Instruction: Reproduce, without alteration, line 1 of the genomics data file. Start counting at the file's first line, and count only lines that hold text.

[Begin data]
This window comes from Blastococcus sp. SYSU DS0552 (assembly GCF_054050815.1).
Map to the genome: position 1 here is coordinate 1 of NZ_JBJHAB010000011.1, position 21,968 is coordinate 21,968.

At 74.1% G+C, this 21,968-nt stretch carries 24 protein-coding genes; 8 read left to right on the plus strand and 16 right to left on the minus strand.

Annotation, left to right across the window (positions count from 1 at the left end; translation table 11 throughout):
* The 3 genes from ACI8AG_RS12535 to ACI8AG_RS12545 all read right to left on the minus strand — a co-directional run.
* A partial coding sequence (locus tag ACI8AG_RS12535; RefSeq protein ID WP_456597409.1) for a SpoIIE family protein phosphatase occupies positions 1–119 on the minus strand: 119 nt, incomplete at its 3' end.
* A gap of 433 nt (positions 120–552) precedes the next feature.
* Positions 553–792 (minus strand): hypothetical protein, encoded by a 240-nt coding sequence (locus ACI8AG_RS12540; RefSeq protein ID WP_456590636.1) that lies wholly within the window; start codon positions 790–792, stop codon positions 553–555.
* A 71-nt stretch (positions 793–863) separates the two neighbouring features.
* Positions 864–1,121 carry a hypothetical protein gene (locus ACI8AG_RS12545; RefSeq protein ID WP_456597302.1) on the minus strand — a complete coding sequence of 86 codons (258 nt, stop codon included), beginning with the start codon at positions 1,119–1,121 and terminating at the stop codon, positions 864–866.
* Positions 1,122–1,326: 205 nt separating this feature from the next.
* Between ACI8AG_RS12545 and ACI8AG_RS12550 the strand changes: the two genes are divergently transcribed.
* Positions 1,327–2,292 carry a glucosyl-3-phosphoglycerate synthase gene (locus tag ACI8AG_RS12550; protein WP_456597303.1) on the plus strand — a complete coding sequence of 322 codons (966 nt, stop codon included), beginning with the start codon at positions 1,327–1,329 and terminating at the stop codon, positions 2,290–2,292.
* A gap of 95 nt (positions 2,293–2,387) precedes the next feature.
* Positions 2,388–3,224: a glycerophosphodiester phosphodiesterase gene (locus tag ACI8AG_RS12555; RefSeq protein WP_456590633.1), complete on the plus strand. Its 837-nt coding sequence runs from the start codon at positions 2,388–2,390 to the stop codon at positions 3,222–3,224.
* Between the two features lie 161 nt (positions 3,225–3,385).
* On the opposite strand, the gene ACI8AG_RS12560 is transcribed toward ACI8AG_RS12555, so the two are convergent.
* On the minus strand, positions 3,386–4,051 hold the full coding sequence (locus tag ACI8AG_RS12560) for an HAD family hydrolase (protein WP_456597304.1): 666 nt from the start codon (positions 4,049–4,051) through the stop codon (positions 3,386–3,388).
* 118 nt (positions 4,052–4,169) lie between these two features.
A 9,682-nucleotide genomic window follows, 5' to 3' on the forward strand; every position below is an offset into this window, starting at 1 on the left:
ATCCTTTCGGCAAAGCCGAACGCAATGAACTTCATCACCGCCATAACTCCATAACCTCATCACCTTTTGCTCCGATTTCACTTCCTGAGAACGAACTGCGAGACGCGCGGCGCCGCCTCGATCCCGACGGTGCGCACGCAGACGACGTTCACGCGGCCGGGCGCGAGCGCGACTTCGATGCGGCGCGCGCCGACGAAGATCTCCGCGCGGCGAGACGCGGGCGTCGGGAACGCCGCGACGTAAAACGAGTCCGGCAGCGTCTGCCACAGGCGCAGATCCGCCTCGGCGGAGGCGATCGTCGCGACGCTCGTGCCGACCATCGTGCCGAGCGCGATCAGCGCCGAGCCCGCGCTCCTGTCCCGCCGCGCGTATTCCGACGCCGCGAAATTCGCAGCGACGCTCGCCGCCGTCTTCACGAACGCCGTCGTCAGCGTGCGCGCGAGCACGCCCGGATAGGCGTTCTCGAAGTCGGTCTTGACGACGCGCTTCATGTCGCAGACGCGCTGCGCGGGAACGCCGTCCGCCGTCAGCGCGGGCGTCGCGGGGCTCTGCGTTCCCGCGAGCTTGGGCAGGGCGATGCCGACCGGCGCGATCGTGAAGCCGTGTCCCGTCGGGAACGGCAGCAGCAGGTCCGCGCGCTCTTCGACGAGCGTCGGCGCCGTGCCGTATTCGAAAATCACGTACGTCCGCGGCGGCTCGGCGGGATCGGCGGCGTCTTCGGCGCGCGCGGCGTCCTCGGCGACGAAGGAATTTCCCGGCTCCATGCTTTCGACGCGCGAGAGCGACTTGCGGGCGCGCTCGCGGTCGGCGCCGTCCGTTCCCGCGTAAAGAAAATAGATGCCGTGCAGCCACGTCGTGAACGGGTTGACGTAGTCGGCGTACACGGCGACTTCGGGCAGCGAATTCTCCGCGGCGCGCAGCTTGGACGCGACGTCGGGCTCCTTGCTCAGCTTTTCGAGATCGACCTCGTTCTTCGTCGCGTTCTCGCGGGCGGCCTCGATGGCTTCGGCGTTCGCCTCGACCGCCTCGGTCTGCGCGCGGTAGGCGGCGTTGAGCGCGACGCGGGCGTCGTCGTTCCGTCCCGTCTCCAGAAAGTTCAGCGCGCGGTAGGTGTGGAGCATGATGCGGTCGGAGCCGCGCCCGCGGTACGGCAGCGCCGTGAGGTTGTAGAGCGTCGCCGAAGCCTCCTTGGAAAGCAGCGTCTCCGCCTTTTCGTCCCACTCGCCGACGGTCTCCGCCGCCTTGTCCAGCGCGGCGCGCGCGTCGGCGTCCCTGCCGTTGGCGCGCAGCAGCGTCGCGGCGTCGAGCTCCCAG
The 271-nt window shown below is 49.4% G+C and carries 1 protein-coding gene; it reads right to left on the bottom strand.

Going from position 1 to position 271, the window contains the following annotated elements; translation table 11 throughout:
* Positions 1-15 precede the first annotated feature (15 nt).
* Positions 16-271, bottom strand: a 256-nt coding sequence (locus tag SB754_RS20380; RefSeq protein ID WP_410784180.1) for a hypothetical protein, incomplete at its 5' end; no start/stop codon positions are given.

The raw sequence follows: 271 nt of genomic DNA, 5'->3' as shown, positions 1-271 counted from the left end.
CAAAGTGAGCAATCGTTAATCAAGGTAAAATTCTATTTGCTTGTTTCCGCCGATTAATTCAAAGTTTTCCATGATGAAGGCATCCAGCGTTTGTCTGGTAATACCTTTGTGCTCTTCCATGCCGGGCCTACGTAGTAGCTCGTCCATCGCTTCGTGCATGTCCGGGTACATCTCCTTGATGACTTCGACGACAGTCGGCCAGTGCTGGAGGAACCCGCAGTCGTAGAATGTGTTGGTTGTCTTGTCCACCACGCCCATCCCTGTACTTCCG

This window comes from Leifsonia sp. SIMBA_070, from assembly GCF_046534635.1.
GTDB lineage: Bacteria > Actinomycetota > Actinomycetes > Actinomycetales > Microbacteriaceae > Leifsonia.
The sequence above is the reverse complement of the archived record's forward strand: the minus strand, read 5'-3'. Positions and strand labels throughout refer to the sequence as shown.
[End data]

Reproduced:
This window comes from Blastococcus sp. SYSU DS0552 (assembly GCF_054050815.1).